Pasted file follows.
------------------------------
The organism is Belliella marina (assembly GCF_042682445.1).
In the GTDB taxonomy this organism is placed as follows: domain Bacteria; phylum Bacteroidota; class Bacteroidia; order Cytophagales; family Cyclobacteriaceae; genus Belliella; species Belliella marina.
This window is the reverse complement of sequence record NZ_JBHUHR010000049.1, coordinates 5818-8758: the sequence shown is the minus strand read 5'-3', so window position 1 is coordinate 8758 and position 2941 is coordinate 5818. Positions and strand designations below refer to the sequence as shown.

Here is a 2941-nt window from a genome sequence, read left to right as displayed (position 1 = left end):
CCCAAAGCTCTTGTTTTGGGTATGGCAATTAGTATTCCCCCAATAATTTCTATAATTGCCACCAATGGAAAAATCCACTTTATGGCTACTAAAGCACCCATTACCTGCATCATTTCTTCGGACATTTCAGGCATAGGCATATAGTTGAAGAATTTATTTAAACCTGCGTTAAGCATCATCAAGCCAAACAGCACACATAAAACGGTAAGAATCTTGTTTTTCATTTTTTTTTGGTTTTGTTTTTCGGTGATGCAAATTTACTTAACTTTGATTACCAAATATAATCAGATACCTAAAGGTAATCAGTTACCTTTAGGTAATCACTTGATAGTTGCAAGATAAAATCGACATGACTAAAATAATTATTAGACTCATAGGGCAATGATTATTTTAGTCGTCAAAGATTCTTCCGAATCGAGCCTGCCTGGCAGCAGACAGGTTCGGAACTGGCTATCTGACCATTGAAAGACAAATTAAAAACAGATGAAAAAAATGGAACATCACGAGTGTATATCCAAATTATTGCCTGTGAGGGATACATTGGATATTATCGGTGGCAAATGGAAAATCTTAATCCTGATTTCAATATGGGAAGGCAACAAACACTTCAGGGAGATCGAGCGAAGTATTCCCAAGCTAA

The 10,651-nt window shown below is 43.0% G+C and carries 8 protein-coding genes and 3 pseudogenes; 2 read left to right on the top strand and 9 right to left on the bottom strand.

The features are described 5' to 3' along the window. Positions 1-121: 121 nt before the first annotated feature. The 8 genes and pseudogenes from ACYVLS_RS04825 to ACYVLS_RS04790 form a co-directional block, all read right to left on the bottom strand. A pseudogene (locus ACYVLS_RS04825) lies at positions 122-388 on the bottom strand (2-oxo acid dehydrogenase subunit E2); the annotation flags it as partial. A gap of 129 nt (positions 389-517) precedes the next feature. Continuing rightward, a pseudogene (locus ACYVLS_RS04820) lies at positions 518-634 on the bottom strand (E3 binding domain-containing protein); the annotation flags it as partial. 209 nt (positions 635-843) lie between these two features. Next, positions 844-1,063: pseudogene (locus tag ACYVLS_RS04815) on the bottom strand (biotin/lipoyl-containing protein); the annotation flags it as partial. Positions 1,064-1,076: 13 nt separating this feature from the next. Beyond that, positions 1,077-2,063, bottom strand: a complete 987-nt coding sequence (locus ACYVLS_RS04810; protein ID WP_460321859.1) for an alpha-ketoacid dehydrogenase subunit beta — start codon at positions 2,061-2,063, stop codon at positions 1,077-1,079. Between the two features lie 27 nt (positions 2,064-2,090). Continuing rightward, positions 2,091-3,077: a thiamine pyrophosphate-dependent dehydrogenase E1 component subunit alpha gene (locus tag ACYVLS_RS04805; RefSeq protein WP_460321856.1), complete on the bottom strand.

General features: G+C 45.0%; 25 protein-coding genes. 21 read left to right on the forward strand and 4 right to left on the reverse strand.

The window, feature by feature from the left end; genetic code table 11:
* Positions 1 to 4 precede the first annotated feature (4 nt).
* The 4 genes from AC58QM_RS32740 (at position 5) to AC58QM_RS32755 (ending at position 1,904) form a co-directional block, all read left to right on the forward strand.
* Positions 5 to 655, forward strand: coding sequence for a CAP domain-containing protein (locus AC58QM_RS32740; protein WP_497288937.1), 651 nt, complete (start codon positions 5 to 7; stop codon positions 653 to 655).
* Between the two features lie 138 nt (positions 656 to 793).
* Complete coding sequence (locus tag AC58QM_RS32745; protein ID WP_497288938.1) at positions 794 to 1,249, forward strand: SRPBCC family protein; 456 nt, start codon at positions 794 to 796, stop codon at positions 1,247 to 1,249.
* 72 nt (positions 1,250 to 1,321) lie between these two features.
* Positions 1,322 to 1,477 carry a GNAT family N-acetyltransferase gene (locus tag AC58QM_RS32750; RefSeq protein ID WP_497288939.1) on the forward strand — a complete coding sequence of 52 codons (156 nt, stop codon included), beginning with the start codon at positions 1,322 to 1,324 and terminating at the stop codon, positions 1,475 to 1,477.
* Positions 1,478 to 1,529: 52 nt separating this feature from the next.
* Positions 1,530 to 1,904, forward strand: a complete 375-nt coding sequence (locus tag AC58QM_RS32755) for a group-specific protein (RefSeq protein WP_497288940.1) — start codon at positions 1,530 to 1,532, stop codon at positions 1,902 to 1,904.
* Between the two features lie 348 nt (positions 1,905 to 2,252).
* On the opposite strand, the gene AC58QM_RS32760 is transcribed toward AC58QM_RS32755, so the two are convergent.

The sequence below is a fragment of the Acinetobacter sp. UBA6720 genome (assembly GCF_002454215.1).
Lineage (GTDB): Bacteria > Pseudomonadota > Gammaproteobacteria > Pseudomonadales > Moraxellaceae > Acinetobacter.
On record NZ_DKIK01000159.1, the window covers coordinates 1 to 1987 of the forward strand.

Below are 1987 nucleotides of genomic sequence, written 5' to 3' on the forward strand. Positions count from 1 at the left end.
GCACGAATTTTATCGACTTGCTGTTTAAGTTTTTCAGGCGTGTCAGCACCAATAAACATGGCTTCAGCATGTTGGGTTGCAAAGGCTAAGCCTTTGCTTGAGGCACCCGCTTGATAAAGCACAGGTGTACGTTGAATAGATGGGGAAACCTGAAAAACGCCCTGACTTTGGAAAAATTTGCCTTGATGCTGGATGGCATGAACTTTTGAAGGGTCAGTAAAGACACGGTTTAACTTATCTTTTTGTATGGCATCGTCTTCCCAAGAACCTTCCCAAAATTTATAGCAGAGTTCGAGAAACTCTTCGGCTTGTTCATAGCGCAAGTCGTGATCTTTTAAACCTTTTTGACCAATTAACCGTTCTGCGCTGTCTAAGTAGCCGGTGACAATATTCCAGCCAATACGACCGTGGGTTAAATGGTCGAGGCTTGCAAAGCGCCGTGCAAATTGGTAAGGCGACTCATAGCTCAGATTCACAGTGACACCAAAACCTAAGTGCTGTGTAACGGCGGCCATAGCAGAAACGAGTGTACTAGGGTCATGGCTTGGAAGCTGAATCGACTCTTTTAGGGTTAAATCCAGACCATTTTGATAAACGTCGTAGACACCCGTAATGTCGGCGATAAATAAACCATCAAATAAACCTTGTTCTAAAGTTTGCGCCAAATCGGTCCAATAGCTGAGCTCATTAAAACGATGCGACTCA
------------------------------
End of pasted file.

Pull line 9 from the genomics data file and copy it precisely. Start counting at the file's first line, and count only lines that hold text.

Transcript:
The window, feature by feature from the left end; genetic code table 11: